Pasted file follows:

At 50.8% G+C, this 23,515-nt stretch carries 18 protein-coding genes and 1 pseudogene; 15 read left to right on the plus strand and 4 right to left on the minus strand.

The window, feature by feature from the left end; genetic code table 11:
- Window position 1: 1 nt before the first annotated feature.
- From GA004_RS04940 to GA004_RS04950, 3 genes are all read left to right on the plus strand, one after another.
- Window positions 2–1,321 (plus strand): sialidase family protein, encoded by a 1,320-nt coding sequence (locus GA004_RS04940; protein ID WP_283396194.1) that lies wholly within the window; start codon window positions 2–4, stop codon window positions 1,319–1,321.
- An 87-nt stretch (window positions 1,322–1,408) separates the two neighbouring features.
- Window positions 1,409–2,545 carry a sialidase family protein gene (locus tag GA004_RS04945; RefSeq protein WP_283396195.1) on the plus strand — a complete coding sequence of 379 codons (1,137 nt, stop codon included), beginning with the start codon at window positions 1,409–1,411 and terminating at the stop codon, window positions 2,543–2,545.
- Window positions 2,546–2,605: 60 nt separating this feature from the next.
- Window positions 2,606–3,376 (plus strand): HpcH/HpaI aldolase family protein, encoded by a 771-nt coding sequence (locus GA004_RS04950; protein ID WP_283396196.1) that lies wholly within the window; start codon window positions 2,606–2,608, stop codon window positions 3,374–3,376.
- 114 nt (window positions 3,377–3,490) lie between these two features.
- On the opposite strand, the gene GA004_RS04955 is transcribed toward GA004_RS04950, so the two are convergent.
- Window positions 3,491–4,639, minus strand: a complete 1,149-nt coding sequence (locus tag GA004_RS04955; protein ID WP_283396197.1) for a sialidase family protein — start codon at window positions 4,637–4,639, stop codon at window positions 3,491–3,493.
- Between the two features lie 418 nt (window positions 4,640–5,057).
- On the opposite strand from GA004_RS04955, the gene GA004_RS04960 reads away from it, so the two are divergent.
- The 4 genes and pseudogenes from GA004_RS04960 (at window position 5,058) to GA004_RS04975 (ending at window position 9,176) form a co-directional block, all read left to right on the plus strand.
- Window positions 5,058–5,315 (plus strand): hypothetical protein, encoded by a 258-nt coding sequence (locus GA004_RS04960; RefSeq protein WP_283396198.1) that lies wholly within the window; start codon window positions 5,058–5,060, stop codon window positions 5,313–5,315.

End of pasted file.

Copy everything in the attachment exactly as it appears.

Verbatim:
At 50.8% G+C, this 23,515-nt stretch carries 18 protein-coding genes and 1 pseudogene; 15 read left to right on the plus strand and 4 right to left on the minus strand.

The window, feature by feature from the left end; genetic code table 11:
- Window position 1: 1 nt before the first annotated feature.
- From GA004_RS04940 to GA004_RS04950, 3 genes are all read left to right on the plus strand, one after another.
- Window positions 2–1,321 (plus strand): sialidase family protein, encoded by a 1,320-nt coding sequence (locus GA004_RS04940; protein ID WP_283396194.1) that lies wholly within the window; start codon window positions 2–4, stop codon window positions 1,319–1,321.
- An 87-nt stretch (window positions 1,322–1,408) separates the two neighbouring features.
- Window positions 1,409–2,545 carry a sialidase family protein gene (locus tag GA004_RS04945; RefSeq protein WP_283396195.1) on the plus strand — a complete coding sequence of 379 codons (1,137 nt, stop codon included), beginning with the start codon at window positions 1,409–1,411 and terminating at the stop codon, window positions 2,543–2,545.
- Window positions 2,546–2,605: 60 nt separating this feature from the next.
- Window positions 2,606–3,376 (plus strand): HpcH/HpaI aldolase family protein, encoded by a 771-nt coding sequence (locus GA004_RS04950; protein ID WP_283396196.1) that lies wholly within the window; start codon window positions 2,606–2,608, stop codon window positions 3,374–3,376.
- 114 nt (window positions 3,377–3,490) lie between these two features.
- On the opposite strand, the gene GA004_RS04955 is transcribed toward GA004_RS04950, so the two are convergent.
- Window positions 3,491–4,639, minus strand: a complete 1,149-nt coding sequence (locus tag GA004_RS04955; protein ID WP_283396197.1) for a sialidase family protein — start codon at window positions 4,637–4,639, stop codon at window positions 3,491–3,493.
- Between the two features lie 418 nt (window positions 4,640–5,057).
- On the opposite strand from GA004_RS04955, the gene GA004_RS04960 reads away from it, so the two are divergent.
- The 4 genes and pseudogenes from GA004_RS04960 (at window position 5,058) to GA004_RS04975 (ending at window position 9,176) form a co-directional block, all read left to right on the plus strand.
- Window positions 5,058–5,315 (plus strand): hypothetical protein, encoded by a 258-nt coding sequence (locus GA004_RS04960; RefSeq protein WP_283396198.1) that lies wholly within the window; start codon window positions 5,058–5,060, stop codon window positions 5,313–5,315.